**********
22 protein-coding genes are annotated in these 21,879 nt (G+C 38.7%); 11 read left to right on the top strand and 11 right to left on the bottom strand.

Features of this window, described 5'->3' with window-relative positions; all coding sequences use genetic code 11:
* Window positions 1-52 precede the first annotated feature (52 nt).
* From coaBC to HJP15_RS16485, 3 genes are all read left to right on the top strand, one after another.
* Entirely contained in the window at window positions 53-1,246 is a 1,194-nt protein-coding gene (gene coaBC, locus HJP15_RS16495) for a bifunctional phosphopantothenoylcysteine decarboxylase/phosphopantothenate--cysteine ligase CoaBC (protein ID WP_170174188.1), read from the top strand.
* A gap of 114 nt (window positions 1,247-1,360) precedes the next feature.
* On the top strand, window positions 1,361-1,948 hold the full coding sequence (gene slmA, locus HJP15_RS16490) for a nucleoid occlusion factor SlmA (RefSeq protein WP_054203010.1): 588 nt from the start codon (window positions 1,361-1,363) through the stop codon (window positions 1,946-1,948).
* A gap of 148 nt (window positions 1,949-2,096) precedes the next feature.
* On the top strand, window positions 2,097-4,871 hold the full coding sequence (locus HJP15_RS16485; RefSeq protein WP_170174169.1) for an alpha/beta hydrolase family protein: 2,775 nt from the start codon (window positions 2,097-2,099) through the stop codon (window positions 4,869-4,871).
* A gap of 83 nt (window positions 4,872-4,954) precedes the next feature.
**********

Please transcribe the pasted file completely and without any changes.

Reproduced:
22 protein-coding genes are annotated in these 21,879 nt (G+C 38.7%); 11 read left to right on the top strand and 11 right to left on the bottom strand.

Features of this window, described 5'->3' with window-relative positions; all coding sequences use genetic code 11:
* Window positions 1-52 precede the first annotated feature (52 nt).
* From coaBC to HJP15_RS16485, 3 genes are all read left to right on the top strand, one after another.
* Entirely contained in the window at window positions 53-1,246 is a 1,194-nt protein-coding gene (gene coaBC, locus HJP15_RS16495) for a bifunctional phosphopantothenoylcysteine decarboxylase/phosphopantothenate--cysteine ligase CoaBC (protein ID WP_170174188.1), read from the top strand.
* A gap of 114 nt (window positions 1,247-1,360) precedes the next feature.
* On the top strand, window positions 1,361-1,948 hold the full coding sequence (gene slmA, locus HJP15_RS16490) for a nucleoid occlusion factor SlmA (RefSeq protein WP_054203010.1): 588 nt from the start codon (window positions 1,361-1,363) through the stop codon (window positions 1,946-1,948).
* A gap of 148 nt (window positions 1,949-2,096) precedes the next feature.
* On the top strand, window positions 2,097-4,871 hold the full coding sequence (locus HJP15_RS16485; RefSeq protein WP_170174169.1) for an alpha/beta hydrolase family protein: 2,775 nt from the start codon (window positions 2,097-2,099) through the stop codon (window positions 4,869-4,871).
* A gap of 83 nt (window positions 4,872-4,954) precedes the next feature.